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A Free Lunch in the Commons

  • Matthew J. Kotchen
  • Stephen W. Salant

We derive conditions under which cost-increasing measures - consistent with either regulatory constraints or fully expropriated taxes - can increase the profits of all agents active within a common-pool resource. This somewhat counterintuitive result is possible regardless of whether price is exogenously fixed or endogenously determined. Consumers are made no worse-off and, in the case of an endogenous price, can be made strictly better-off. The results simply require that total revenue be decreasing and convex in aggregate effort, which is an entirely reasonable condition, as we demonstrate in the context of a renewable natural resource. We also show that our results are robust to heterogeneity of agents and, under certain conditions, to costless entry and exit. Finally, we generalize the analysis to show its relation to earlier work on the effects of raising costs in a model of Cournot oligopoly.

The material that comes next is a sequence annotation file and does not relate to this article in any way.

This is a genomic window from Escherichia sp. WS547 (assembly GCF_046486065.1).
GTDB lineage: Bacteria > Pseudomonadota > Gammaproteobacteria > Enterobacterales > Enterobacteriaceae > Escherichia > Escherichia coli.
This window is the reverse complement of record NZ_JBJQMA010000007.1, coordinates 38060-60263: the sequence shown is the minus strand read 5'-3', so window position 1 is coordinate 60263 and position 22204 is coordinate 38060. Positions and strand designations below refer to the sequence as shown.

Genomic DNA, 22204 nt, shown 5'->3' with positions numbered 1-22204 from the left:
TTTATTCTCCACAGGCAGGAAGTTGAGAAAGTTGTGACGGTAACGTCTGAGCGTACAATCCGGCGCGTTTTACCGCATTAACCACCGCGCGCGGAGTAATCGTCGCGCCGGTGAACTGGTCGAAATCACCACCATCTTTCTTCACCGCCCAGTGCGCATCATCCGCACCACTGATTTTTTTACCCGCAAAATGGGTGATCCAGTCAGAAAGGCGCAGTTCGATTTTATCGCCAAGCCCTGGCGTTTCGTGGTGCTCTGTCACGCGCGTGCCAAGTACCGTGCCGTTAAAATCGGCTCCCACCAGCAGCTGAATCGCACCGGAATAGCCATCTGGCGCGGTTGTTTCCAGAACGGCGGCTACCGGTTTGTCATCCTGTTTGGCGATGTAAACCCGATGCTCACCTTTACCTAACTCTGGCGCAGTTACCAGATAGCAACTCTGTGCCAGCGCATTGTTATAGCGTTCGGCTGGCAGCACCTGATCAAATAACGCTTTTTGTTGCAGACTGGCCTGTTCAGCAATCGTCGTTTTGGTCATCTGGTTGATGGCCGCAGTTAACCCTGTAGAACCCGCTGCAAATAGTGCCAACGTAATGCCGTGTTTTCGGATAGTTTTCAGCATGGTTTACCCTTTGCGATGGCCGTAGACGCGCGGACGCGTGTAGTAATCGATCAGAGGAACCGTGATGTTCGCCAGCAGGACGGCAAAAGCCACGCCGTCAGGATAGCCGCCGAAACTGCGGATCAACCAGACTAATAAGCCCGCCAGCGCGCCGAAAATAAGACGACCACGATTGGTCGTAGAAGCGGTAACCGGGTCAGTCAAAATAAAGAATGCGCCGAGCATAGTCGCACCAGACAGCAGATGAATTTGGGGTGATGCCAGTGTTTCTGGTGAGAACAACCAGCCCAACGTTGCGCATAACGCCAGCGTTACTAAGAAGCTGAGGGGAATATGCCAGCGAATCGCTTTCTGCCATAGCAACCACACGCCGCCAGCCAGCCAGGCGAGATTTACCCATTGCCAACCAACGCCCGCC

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Paper provided by National Bureau of Economic Research, Inc in its series NBER Working Papers with number 15086.

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Date of creation: Jun 2009
Date of revision:
Publication status: published as Kotchen, Matthew J. & Salant, Stephen W., 2011. "A free lunch in the commons," Journal of Environmental Economics and Management, Elsevier, vol. 61(3), pages 245-253, May.
Handle: RePEc:nbr:nberwo:15086
Note: EEE PE
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  15. Shapiro, Carl, 1989. "Theories of oligopoly behavior," Handbook of Industrial Organization, in: R. Schmalensee & R. Willig (ed.), Handbook of Industrial Organization, edition 1, volume 1, chapter 6, pages 329-414 Elsevier.
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